• Alcohol culture. Most of the trails around Des Moines have favorite cycling bars where casual cyclists can wobble outbound for 10 miles or less, get shit-faced and loud, and then really wobble back to town, putting anybody near them at risk, as they also put themselves in harm’s way. Day-time drinking is a thing here, and it doesn’t mix well with cycling, at all. But it’s standard practice for many of the people you find on two wheels hereabouts.
  • Monopolizing the trails. Yes, cycling can be a very companionable, social activity, but when a group of cyclists (often stoked up on beer and with their boomboxes blasting) feel like they need to ride three, four or five abreast so they can chit-chat more readily, the opportunities for disaster are high. And it’s incredibly irritating when a mob like that is coming your way and refusing to yield or shift, because they’re having fun and talking and you lonely person on your own clearly need to get out of their entitled way.
  • Trying to play Greg LeMond on the trails. For better or worse, all of the trails around here are mixed-use, so there are lots of walkers, strollers, dogs, geese, and God knows what else on them. Roaring along at 20+ miles per hour and expecting people and animals to quickly get out of your way is another recipe for disaster. If you want to be a serious hardcore road cyclist, get out on the roads. If you want to ride the trails, slow down, and share them respectfully.

I’ve been an active, engaged cyclist for my entire life, literally, and I was taught how to ride safely very early on, and I take that social contract seriously. So it’s an informed opinion that things in Central Iowa are inordinately, uniquely bad on the fronts mentioned above, among others. Why is this the case? I blame RAGBRAI, which is the annual rolling party that serves primarily to raise money for the State’s right-wing Gannett-owned newspaper, and to goose the Iowa tourism industry.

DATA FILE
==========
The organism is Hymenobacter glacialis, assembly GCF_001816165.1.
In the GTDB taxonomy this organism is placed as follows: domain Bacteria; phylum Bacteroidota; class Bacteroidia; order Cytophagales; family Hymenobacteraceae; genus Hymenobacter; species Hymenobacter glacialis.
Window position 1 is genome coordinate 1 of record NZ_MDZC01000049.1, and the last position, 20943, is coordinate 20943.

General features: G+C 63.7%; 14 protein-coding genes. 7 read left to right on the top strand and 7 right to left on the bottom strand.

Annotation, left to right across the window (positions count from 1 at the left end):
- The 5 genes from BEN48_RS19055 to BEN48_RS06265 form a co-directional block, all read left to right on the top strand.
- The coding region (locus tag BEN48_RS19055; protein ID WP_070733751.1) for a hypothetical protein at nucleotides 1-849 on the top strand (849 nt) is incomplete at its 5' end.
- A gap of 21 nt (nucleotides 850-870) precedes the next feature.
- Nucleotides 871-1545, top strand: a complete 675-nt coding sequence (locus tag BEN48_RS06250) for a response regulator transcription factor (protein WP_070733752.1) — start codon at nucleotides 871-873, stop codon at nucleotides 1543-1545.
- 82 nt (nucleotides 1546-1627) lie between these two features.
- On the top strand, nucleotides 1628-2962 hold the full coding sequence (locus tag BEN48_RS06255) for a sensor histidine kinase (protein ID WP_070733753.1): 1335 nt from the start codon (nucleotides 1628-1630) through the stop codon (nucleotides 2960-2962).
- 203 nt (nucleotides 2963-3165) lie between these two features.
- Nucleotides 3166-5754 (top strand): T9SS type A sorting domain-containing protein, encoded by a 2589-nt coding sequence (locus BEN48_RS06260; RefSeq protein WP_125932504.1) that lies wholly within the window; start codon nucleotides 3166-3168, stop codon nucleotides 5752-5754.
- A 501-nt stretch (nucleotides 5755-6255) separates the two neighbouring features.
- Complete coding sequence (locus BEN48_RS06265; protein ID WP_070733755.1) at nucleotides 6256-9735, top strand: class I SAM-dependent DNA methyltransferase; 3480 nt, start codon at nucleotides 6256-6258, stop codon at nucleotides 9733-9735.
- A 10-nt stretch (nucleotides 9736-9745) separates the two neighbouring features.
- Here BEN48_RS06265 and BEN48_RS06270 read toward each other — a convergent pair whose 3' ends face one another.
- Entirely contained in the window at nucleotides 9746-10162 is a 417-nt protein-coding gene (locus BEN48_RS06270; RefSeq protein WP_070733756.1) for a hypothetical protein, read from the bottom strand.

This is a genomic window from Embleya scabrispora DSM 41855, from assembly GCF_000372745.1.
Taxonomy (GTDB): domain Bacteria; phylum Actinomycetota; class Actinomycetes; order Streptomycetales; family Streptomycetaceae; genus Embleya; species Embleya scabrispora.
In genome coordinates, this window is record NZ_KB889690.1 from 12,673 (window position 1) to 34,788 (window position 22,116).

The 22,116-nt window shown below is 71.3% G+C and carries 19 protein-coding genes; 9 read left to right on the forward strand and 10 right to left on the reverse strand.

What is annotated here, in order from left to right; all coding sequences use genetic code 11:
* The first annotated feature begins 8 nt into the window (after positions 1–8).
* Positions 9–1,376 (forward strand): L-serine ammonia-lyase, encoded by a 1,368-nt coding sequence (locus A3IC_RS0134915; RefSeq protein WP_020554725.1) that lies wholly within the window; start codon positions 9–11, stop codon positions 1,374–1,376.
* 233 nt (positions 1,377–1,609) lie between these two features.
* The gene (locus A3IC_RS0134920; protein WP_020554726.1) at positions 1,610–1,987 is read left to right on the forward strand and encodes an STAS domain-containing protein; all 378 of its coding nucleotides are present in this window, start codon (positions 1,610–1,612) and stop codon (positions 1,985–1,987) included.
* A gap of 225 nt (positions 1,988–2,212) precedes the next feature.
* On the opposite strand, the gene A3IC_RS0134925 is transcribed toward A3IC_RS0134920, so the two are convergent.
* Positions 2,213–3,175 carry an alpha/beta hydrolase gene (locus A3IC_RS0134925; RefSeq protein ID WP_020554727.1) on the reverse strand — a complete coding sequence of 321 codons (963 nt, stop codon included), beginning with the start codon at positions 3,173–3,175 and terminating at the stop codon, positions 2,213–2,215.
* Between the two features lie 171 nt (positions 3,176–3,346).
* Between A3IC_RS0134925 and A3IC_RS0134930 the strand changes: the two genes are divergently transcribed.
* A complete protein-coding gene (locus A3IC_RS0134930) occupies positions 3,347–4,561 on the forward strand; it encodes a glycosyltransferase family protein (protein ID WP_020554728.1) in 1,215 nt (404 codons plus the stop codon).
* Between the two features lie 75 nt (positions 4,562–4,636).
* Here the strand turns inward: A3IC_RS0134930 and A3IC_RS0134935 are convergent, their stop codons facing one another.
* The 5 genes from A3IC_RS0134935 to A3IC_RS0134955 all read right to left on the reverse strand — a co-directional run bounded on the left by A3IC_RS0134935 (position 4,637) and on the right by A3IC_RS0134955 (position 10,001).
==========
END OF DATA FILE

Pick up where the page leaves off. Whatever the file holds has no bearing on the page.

Seven days of riding, from the Missouri River to the Mississippi. Thousands of participants every year, along a different route each time. Seemed like something I’d really want to do when I first moved here, but having witnessed a  Des Moines over-night stop in 2012, and how the riders were riding and behaving, I realized that, nuh uh, not my thing, nope. There are, of course, a lot of great, safe cyclists who participate in RAGBRAI. But there are likely many more local people who sign up for RAGBRAI as their first experience of long-distance and/or group cycling, where they learn to ride in big, wobbly, loud, drunken packs. Year after year. Which may (?) be fine during RAGBRAI itself, when “everyone is doing it,” but is most decidedly not fine for the rest of the cycling season.